Lynn Nottage’s play By The Way, Meet Vera Stark is light years apart from her recently staged play (also at the Geffen) entitled Ruined, which was a potent portrayal of unspeakable tragedy in war-torn Congo. Yet the main focus of this play is once again the plight of black women, to which Nottage gives thoughtful examination coupled with wry commentary.
Ostensibly a comedy, this time her primary setting is the Hollywood studio system during the 1930s. We gain an unusual insight into the close friendship between two actors. One – Gloria (Amanda Detmer) – is white, privileged and desperate for the lead role in an upcoming Southern saga. The other – Vera (Sanaa Lathan) – is black and also desperate for a good movie role – any role. Unfortunately for a ‘colored girl,’ the only screen roles available are menial ones such as maids and mammies.
What’s great about Nottage’s play is the places she takes us. She shows us a friendship between two women that privately is equitable, warm and honest. We later see the expected roles they each adopt for the studio ‘suits’; mistress and housemaid. We are also privy to the impoverished living conditions of Vera, who shares an apartment with a couple of other struggling black actresses. We see the daily nuisances of living in an apartment block that shares a telephone in the corridor (much more than a nuisance if you don’t receive the messages regarding work opportunities) and the mild tension between roommates over sharing good clothing.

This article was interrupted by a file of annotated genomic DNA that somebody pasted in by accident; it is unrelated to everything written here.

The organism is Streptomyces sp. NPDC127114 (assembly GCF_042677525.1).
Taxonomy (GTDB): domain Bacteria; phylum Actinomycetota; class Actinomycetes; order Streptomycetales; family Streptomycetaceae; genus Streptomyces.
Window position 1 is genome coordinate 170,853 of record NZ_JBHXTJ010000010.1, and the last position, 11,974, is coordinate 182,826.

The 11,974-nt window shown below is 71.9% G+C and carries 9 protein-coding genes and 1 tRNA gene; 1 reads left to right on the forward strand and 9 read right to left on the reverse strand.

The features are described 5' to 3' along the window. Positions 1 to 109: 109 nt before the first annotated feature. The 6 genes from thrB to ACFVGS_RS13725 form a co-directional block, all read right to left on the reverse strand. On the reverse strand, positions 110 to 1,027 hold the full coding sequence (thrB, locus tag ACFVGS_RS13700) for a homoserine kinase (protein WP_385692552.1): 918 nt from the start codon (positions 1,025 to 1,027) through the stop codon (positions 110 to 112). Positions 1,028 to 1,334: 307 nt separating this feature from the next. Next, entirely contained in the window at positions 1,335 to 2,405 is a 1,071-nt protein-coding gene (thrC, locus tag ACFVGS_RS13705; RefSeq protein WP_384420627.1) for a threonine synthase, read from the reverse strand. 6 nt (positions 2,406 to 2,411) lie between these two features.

What’s also great about By The Way, Meet Vera Stark is the play’s structure. Act One is set in 1933, and is almost a complete play in itself. But surprisingly in Act 2 we leap to 2003, to an academic retrospective of Vera Stark’s acting career, in particular how her career took off after she landed the role of the maid opposite her friend Gloria in the fictional Sothern saga The Belle of New Orleans. The fictional movie clearly resembles Gone With The Wind, which was notable for Hattie McDaniel supporting role, as she was the first African-American to win an Academy Award. Funny lines include Gloria’s lament, “It’s exhausting to be this fabulous!”
Nottage pokes gentle fun at all the stereotypes presented throughout her play, especially the angry and pompous activists on the academic panel who want to rewrite Vera’s history from their loaded perspective. “Vera is at once in the role and commenting on it!” one academic loudly proclaims. Part of the retrospective is a critical evaluation of footage from a TV talk show from 1973, where Vera is shown as a washed up drunkard, still being trotted out to discuss her major film role of long ago and the numerous movies that she subsequently appeared in. The TV show is purportedly a live taping that ambushes Vera by unexpectedly bringing on her old friend Gloria. Acrimonious accusations give way to a reconciliation, of sorts.
Jo Bonney directs well, extracting flamboyant and amusing performances from all. In act one lovely and opulent sets designed by Neil Patel truck on and off stage handled by old school stagehands wearing newsboy caps – it all adds to the period flavor. Tony Gerber directed the movie clips from The Belle of New Orleans.
By The Way, Meet Vera Stark is worth seeing.
Photos by Michael Lamont.
By The Way, Meet Vera Stark
10886 Le Conte Ave.,
Runs until Sunday, October 28, 2012.
Tuesdays-Fridays, 8 p.m.;
Saturdays, 3 & 8 p.m.;
Sundays, 2 & 7 p.m.
Approximately 2 hours and 20 minutes, with an intermission.
Purchase tickets here or call (310) 208-5454